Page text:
Work experience student, Vinhara, provides an insight into the Melbourne Talam rehearsal process.
My personal goal for my time spent at MTC was to observe rehearsals and gain an understanding of the type of professional standards the industry demands, in order to apply those skills to amateur and school productions. However, I quickly came to realise that my time at MTC would involve far more than that, and that the people I met and the expertise I was given far exceeded my expectations. What was most memorable was being surrounded by creative people who love their work, with their dedication and passion shining through in the show.
I was fortunate enough to observe the second week of rehearsals for Melbourne Talam by Rashma N. Kalsie, the 2017 Education Show for MTC. The show is based on true events and experiences of both the playwright and others in the community. It follows the interwoven stories of Sonali, Jasminder and Poornachandra; Indian nationals on different visas living in Melbourne. The play follows their struggles with fitting into the rhythm, or ‘talam’, of Melbourne. Some issues addressed in the play are very serious concerns in the community, including suicide, money struggles, family values, and racism. What stuck with me is the playwright’s use of theatre as a medium to voice her concerns for an issue she felt passionate about. I would encourage students to come and watch the play as it shows diversity in theatre, but also highlights parts of people’s everyday struggles that might go unnoticed by others. Not only this, but it provides a unique style of advocacy and shows the power of theatre.
My time spent in the rehearsal studio was filled with lots of laughs and gags. That’s not to say a little bit of Bollywood dancing and comedy was involved too! It was fascinating to watch the camaraderie between the actors and how they helped each other with choreography, dialogue and chemistry. However, it did not stop there. From the creatives who designed the costumes, set, lighting and sound, to the stage manager who ensured daily goals were met and the environment was safe to work in, without each of them, the play would not go on. I was also lucky enough to sit in on a discussion with a group of teachers who observed a rehearsal to hear what they thought about the show. For me, it was wonderful to see that the depth in which the actors delved into their characters came across in meaning and was picked up by the teachers. For someone who saw what went on behind the scenes to then hear that all the hard work was paying off was an experience in itself. It was good to know that although it might seem silly in rehearsals, it was important to enhance the play.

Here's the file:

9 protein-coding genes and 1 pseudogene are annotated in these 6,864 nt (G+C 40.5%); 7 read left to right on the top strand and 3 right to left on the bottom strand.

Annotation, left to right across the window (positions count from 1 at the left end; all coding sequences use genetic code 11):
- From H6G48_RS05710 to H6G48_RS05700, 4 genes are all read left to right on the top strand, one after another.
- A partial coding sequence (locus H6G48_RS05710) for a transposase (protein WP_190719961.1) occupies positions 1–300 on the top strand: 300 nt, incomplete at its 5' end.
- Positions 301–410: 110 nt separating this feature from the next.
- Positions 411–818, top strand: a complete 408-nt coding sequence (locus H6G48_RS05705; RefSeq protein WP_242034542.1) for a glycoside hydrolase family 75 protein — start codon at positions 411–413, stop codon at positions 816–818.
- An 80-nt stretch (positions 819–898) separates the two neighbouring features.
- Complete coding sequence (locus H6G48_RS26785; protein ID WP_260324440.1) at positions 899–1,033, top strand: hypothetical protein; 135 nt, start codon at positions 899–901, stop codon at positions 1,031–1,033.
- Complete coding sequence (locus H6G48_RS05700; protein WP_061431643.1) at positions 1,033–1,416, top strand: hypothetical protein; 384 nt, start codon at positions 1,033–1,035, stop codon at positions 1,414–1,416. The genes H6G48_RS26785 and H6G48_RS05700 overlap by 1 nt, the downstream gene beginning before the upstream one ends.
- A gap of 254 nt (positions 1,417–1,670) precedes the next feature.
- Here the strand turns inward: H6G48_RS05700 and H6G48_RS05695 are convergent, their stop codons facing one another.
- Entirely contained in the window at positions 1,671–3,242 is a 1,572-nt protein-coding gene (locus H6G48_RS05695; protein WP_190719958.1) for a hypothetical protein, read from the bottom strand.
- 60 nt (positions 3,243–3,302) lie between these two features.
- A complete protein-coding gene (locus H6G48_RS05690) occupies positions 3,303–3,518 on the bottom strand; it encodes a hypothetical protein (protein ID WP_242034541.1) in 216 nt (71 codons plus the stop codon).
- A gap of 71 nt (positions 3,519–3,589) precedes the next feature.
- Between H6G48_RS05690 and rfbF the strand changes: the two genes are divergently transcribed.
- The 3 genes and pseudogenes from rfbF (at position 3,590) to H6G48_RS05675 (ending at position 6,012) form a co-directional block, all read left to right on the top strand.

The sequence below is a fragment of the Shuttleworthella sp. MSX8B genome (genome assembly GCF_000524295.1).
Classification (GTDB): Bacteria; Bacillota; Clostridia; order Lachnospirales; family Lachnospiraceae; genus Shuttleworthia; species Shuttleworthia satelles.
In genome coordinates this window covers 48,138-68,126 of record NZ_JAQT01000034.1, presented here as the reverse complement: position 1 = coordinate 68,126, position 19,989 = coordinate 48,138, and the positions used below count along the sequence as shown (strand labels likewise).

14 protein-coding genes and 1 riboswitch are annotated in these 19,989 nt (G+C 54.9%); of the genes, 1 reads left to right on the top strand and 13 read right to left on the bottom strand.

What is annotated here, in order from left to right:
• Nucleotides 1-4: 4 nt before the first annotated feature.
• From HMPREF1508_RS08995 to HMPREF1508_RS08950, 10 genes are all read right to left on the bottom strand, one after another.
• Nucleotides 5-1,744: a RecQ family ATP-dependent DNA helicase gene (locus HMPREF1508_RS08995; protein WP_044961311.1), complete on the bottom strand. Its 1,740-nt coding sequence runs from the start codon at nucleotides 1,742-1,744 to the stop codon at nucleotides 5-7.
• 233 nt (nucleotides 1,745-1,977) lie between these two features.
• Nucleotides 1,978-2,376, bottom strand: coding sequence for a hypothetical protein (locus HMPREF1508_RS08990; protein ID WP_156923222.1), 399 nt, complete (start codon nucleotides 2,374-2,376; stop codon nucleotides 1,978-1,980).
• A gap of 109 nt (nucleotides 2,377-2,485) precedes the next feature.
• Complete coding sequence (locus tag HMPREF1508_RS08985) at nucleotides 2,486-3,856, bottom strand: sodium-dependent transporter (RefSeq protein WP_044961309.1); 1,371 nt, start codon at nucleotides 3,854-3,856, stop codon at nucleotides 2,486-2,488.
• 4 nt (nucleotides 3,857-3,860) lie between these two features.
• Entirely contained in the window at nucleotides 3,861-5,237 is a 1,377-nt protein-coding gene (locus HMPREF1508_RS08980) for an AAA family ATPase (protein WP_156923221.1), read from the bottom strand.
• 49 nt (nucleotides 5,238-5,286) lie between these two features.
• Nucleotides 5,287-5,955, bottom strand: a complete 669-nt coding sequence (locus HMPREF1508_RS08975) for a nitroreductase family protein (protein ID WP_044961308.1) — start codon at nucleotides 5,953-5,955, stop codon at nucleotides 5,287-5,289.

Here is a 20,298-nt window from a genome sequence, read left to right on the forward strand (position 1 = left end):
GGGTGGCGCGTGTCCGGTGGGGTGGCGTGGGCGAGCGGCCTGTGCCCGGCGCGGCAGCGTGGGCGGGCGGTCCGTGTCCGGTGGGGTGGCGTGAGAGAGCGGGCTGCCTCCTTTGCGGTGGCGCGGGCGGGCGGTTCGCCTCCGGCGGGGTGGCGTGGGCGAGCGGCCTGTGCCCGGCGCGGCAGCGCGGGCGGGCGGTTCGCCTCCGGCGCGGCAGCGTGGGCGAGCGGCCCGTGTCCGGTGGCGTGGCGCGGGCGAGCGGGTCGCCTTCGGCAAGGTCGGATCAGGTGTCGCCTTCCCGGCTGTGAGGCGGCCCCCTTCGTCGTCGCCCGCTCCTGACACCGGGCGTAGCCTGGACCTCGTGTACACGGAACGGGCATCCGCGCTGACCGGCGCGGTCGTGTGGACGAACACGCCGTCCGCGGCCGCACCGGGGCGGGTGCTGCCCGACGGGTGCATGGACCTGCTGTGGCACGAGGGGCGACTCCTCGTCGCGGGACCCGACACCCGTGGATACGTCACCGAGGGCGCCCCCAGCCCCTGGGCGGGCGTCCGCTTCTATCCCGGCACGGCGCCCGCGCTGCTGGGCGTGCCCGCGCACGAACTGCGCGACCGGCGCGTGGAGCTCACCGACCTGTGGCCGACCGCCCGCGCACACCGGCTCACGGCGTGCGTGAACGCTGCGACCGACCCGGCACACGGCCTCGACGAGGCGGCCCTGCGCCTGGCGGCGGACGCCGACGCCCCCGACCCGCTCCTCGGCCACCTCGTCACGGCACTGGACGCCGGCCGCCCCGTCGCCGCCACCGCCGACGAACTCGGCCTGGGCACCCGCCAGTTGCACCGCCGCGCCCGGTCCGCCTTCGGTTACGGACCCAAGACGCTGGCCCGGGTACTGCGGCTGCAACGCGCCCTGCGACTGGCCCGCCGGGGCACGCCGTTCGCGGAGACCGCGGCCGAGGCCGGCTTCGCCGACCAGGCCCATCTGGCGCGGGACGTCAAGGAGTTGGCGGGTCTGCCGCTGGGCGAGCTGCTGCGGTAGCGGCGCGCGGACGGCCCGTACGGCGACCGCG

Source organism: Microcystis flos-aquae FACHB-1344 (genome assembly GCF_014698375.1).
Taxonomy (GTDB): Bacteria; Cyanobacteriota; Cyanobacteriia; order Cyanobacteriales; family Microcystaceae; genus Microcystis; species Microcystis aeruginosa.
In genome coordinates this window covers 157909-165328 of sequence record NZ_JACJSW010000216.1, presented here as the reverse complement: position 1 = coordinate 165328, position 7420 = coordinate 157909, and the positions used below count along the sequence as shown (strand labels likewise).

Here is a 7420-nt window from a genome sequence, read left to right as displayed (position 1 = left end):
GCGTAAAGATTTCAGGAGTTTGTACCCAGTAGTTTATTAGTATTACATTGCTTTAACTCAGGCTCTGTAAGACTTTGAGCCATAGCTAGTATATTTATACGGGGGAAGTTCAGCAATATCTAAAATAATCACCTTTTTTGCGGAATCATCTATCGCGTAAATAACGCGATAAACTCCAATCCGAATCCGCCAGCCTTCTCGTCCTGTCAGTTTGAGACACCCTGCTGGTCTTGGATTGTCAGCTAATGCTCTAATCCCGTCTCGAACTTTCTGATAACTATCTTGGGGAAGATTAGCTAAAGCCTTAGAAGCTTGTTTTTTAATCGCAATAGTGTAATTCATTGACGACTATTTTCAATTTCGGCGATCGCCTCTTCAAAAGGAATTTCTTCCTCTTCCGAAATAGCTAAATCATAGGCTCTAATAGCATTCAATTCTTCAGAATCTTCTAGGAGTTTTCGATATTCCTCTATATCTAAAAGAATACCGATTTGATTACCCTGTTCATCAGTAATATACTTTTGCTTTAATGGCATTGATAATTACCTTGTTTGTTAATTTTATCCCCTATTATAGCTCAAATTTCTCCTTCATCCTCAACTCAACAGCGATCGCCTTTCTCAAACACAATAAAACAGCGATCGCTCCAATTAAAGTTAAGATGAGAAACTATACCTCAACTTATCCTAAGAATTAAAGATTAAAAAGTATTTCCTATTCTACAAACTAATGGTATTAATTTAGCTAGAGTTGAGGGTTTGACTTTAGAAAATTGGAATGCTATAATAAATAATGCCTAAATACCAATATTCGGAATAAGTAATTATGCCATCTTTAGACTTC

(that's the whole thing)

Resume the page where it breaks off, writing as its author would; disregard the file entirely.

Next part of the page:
Though the four days slipped away like sand through fingers, the experience I gained, the friends I made and the things I learnt will not only help me with future productions, but will serve as a time of great joy. I would encourage anyone thinking of applying for a work experience position to do so, as it has been an amazing opportunity.
Published on 2 May 2017